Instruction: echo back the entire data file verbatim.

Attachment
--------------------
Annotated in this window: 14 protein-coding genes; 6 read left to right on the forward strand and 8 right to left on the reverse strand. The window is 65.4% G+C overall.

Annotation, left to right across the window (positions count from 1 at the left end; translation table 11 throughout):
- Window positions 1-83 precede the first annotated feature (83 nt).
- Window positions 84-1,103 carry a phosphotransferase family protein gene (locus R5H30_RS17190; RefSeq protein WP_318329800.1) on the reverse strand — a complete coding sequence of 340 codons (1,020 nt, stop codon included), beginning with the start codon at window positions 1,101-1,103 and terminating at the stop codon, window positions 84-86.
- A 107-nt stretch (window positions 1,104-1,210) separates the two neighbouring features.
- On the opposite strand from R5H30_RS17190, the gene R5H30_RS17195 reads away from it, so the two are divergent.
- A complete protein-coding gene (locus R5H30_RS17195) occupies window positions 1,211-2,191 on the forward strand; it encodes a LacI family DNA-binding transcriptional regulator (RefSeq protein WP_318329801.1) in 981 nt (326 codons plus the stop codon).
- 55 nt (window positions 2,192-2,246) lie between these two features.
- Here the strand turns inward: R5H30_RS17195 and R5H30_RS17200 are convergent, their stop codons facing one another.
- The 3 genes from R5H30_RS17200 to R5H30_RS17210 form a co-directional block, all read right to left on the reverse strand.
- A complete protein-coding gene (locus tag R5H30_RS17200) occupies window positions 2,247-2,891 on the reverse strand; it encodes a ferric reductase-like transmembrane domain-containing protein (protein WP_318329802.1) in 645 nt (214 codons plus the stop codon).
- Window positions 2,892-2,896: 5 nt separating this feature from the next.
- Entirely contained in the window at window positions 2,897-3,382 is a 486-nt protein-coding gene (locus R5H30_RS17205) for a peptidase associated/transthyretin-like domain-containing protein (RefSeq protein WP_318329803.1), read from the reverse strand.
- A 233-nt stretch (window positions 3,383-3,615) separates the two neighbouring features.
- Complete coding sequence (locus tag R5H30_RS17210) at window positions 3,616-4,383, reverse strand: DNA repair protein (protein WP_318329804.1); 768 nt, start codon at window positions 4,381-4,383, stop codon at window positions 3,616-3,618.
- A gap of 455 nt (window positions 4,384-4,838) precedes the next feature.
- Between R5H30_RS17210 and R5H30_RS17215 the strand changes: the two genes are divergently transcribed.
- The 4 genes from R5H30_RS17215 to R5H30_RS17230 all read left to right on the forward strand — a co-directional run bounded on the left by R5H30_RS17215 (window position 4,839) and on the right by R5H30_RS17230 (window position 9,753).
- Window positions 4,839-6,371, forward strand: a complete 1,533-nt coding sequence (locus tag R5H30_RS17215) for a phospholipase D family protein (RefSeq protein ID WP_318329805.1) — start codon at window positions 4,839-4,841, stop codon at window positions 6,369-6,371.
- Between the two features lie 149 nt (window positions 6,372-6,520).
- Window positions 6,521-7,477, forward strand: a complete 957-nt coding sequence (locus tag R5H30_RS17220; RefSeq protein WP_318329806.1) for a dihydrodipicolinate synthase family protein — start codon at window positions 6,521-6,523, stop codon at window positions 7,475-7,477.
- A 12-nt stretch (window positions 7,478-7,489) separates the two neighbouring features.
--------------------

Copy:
Annotated in this window: 14 protein-coding genes; 6 read left to right on the forward strand and 8 right to left on the reverse strand. The window is 65.4% G+C overall.

Annotation, left to right across the window (positions count from 1 at the left end; translation table 11 throughout):
- Window positions 1-83 precede the first annotated feature (83 nt).
- Window positions 84-1,103 carry a phosphotransferase family protein gene (locus R5H30_RS17190; RefSeq protein WP_318329800.1) on the reverse strand — a complete coding sequence of 340 codons (1,020 nt, stop codon included), beginning with the start codon at window positions 1,101-1,103 and terminating at the stop codon, window positions 84-86.
- A 107-nt stretch (window positions 1,104-1,210) separates the two neighbouring features.
- On the opposite strand from R5H30_RS17190, the gene R5H30_RS17195 reads away from it, so the two are divergent.
- A complete protein-coding gene (locus R5H30_RS17195) occupies window positions 1,211-2,191 on the forward strand; it encodes a LacI family DNA-binding transcriptional regulator (RefSeq protein WP_318329801.1) in 981 nt (326 codons plus the stop codon).
- 55 nt (window positions 2,192-2,246) lie between these two features.
- Here the strand turns inward: R5H30_RS17195 and R5H30_RS17200 are convergent, their stop codons facing one another.
- The 3 genes from R5H30_RS17200 to R5H30_RS17210 form a co-directional block, all read right to left on the reverse strand.
- A complete protein-coding gene (locus tag R5H30_RS17200) occupies window positions 2,247-2,891 on the reverse strand; it encodes a ferric reductase-like transmembrane domain-containing protein (protein WP_318329802.1) in 645 nt (214 codons plus the stop codon).
- Window positions 2,892-2,896: 5 nt separating this feature from the next.
- Entirely contained in the window at window positions 2,897-3,382 is a 486-nt protein-coding gene (locus R5H30_RS17205) for a peptidase associated/transthyretin-like domain-containing protein (RefSeq protein WP_318329803.1), read from the reverse strand.
- A 233-nt stretch (window positions 3,383-3,615) separates the two neighbouring features.
- Complete coding sequence (locus tag R5H30_RS17210) at window positions 3,616-4,383, reverse strand: DNA repair protein (protein WP_318329804.1); 768 nt, start codon at window positions 4,381-4,383, stop codon at window positions 3,616-3,618.
- A gap of 455 nt (window positions 4,384-4,838) precedes the next feature.
- Between R5H30_RS17210 and R5H30_RS17215 the strand changes: the two genes are divergently transcribed.
- The 4 genes from R5H30_RS17215 to R5H30_RS17230 all read left to right on the forward strand — a co-directional run bounded on the left by R5H30_RS17215 (window position 4,839) and on the right by R5H30_RS17230 (window position 9,753).
- Window positions 4,839-6,371, forward strand: a complete 1,533-nt coding sequence (locus tag R5H30_RS17215) for a phospholipase D family protein (RefSeq protein ID WP_318329805.1) — start codon at window positions 4,839-4,841, stop codon at window positions 6,369-6,371.
- Between the two features lie 149 nt (window positions 6,372-6,520).
- Window positions 6,521-7,477, forward strand: a complete 957-nt coding sequence (locus tag R5H30_RS17220; RefSeq protein WP_318329806.1) for a dihydrodipicolinate synthase family protein — start codon at window positions 6,521-6,523, stop codon at window positions 7,475-7,477.
- A 12-nt stretch (window positions 7,478-7,489) separates the two neighbouring features.